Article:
Low-dose oral steroids as beneficial for COPD as high-dose iv treatment
MedWire News: High-dose intravenously administered systemic corticosteroid treatment provides no additional clinical benefit compared with low-dose orally administered systemic steroids for hospitalized chronic obstructive pulmonary disease (COPD) patients, research shows.
“Systemic corticosteroids are beneficial for patients hospitalized with acute exacerbation of COPD; however, their optimal dose and route of administration are uncertain,” explain Peter Lindenauer (Baystate Medical Center, Springfield, Massachusetts, USA) and team.
The researchers therefore studied data on 79,985 patients with a COPD exacerbation who were admitted to 414 US hospitals between 2006 and 2007, and who received systemic corticosteroids within the first 2 days of admission.
Of these patients, 92.0% were initially treated with intravenous (iv) high-dose systemic steroids administered, while the remaining 8.0% were initially treated with low-dose systemic steroids given orally. Overall, 22% of patients initially treated with oral steroids were later switched to iv therapy.
Outcomes measures included a composite measure of treatment failure, defined as the initiation of mechanical ventilation after the second hospital day, inpatient mortality, or readmission for an exacerbation within 30 days of discharge.
The researchers found that 1.4% and 1.0% of the iv- and orally treated patients, respectively, died during hospitalization, and 10.9% and 10.3%, respectively, experienced the composite outcome.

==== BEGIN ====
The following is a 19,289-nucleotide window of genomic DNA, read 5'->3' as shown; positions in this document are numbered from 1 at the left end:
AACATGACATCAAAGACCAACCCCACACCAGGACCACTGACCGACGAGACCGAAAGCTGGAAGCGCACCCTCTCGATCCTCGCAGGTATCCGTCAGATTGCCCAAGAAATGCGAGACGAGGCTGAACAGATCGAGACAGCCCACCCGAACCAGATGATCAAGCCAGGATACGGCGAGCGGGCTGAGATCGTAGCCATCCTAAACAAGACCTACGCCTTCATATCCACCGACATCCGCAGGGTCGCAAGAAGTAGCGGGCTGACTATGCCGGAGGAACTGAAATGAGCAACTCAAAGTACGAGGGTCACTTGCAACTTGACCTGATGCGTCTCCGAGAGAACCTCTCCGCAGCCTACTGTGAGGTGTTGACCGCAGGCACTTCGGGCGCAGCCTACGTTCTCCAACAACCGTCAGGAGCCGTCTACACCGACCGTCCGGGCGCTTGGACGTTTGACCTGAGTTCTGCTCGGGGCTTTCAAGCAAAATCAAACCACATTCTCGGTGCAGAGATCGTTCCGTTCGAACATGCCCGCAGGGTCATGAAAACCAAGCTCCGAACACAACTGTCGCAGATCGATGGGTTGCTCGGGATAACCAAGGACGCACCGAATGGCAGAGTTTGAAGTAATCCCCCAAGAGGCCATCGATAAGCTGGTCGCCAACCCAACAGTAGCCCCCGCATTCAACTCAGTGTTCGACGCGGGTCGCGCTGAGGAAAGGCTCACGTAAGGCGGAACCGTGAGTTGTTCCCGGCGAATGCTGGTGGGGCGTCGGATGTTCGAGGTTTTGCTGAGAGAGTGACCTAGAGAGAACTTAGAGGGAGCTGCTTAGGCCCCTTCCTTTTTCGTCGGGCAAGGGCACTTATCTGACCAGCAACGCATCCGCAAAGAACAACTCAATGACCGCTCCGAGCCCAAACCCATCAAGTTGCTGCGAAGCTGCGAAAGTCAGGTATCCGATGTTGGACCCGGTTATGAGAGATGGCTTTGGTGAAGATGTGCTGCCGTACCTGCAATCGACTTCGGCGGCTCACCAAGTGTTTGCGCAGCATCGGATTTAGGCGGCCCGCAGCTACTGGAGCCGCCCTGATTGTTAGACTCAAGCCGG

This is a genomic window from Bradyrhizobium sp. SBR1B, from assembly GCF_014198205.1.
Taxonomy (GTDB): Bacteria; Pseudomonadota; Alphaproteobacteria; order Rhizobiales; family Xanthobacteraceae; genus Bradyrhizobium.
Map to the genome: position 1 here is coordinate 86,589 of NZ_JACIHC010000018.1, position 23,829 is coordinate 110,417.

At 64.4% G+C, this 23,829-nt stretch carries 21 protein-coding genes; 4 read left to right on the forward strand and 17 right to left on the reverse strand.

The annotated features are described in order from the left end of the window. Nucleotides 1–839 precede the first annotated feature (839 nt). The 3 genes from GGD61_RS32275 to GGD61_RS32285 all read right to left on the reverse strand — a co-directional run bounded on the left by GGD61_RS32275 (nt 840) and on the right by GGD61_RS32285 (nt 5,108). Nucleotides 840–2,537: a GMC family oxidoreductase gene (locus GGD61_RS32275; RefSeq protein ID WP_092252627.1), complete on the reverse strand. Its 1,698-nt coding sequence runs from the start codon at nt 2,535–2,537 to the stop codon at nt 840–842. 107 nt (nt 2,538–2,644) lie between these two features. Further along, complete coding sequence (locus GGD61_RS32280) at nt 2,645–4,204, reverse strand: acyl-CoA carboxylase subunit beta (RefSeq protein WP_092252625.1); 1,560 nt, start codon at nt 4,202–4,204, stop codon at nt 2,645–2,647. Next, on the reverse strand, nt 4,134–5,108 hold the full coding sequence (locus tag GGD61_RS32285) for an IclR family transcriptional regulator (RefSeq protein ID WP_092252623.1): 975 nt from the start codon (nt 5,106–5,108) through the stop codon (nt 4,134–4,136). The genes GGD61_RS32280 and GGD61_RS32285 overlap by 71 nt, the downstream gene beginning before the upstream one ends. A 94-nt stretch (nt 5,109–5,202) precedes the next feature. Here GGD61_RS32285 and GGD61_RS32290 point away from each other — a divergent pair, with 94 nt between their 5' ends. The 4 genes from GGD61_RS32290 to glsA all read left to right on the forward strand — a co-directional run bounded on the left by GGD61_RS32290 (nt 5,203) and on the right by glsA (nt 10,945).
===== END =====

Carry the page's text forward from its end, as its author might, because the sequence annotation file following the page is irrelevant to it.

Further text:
After accounting for factors such as age, gender, ethnicity, COPD severity, treatment switching, and comorbidities, the researchers found that patients treated with low-dose oral steroids had a similar risk for treatment failure as those treated with high-dose iv steroids, at an odds ratio of 0.93.
The researchers also note that patients treated orally with low-dose steroids had shorter lengths of hospital stay and lower costs than those treated with iv high-dose steroids.
The researchers conclude in the Journal of the American Medical Association: “We found that, in sharp contrast to the recommendations contained in leading clinical guidelines, the vast majority of patients hospitalized for acute exacerbation of COPD were initially treated with high doses of corticosteroids administered intravenously.
“This practice does not appear to be associated with any measurable clinical benefit and at the same time exposes patients to the risks and inconvenience of an iv line, potentially unnecessarily high doses of steroids, greater hospital costs, and longer lengths of stay.”
They add: “In light of the greater risks and higher costs associated with high-dose iv treatment, opportunities may exist to improve care by promoting greater use of low-dose steroids given orally.”
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By Mark Cowen